When I first did this recipe, I was expecting a really spectacularly spicy flavored bread or bun. Not so much. There are no spices to speak, of just nuts. I think the naming (spiced) is a bit of a misnomer. I would have said nut bread myself but here you have it. A wonderful flavorful bun if not exactly spicy just nutty.
Take good flour and put a third of a pound of sesame oil on every pound, and an ounce of sesame seeds and a handful of pistachios and almonds, and kneed it. And when it has risen, bake it in the bread oven in round buns, the thickness of the buns is two fingers. When they brown and are done, take them and eat them with halwa.
Rodinson, pp. 431
3 cups flour ½ cup sesame oil 1/3 cup water 1 tsp yeast
2 Tbs ea sesame seeds, almonds, pistachios
I believe the term “spiced bread” may be a misnomer as there is no spicing in the bread other then sesame oil with seeds and nuts.
When making this, I combined the flour and oil together then water and yeast. I have made these with just flour and sesame oil, the oil overwhelms any flavor of the nuts; hence the cutting of sesame oil by half. The water is necessary to compensate for lack of oil. The yeast is not directly mentioned but it is referred to as commented in the translation as “…when it has risen…”. Most kitchens do not have enough wild yeast to elicit this type of rising with out help from yeast.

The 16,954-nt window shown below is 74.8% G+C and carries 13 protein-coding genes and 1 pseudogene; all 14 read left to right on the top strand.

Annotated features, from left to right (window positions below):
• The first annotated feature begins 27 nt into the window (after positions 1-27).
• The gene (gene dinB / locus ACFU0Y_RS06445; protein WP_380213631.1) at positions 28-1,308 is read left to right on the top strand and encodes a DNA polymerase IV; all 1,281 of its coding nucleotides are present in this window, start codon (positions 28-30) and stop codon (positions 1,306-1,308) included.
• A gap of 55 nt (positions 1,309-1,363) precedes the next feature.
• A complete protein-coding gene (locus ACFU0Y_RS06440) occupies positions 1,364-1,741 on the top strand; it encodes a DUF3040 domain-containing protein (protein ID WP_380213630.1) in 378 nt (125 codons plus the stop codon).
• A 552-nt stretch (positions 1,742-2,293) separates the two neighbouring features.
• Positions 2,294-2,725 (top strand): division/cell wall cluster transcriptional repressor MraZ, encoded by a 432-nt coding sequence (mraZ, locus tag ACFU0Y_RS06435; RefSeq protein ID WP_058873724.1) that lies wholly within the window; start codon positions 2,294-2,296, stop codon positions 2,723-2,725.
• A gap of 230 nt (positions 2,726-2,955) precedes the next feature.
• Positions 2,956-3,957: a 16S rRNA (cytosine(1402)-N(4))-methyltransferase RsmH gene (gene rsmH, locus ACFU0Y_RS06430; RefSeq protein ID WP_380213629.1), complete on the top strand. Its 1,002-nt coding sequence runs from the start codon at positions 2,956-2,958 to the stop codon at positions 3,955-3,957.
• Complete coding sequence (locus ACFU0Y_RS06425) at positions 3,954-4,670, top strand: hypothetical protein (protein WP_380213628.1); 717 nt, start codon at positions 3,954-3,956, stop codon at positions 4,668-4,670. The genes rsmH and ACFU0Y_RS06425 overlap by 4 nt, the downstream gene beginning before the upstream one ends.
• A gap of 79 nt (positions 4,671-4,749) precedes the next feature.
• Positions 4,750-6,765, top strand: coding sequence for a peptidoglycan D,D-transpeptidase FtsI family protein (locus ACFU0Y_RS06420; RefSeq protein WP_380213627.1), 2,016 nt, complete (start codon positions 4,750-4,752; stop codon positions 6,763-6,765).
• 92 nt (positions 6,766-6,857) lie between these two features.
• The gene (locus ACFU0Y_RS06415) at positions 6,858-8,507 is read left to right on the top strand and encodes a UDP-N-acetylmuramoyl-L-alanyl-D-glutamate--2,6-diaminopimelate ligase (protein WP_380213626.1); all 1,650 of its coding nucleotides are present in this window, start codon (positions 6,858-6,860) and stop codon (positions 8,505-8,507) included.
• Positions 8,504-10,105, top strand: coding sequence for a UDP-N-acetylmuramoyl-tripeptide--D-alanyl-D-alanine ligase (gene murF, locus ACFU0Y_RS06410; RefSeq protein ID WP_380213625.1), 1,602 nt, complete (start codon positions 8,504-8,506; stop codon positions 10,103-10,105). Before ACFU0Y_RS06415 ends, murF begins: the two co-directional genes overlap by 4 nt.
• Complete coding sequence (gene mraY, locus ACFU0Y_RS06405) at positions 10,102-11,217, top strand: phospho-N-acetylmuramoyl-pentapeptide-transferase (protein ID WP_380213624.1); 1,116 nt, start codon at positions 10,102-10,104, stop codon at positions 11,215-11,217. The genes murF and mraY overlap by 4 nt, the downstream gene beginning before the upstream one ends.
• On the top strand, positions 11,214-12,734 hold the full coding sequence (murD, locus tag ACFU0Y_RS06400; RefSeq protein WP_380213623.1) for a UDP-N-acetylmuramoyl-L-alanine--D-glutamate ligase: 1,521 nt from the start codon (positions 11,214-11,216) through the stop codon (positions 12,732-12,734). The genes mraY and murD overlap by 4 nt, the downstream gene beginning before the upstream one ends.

Once the dough was mixed together, I added the nuts. The original did not mention if the almonds or pistachios were chopped so I kept them whole. The dough was allowed to rise for an hour then formed into thick “patties” about a finger’s width in height.
When cooked the buns rose to about 2 finger widths in height.
These buns are a great delivery for flavor of just about anything sweet or even savory. (I tried these with a home made spaghetti sauce the other night too!).
These buns are excellent with plum jam or halwa paste.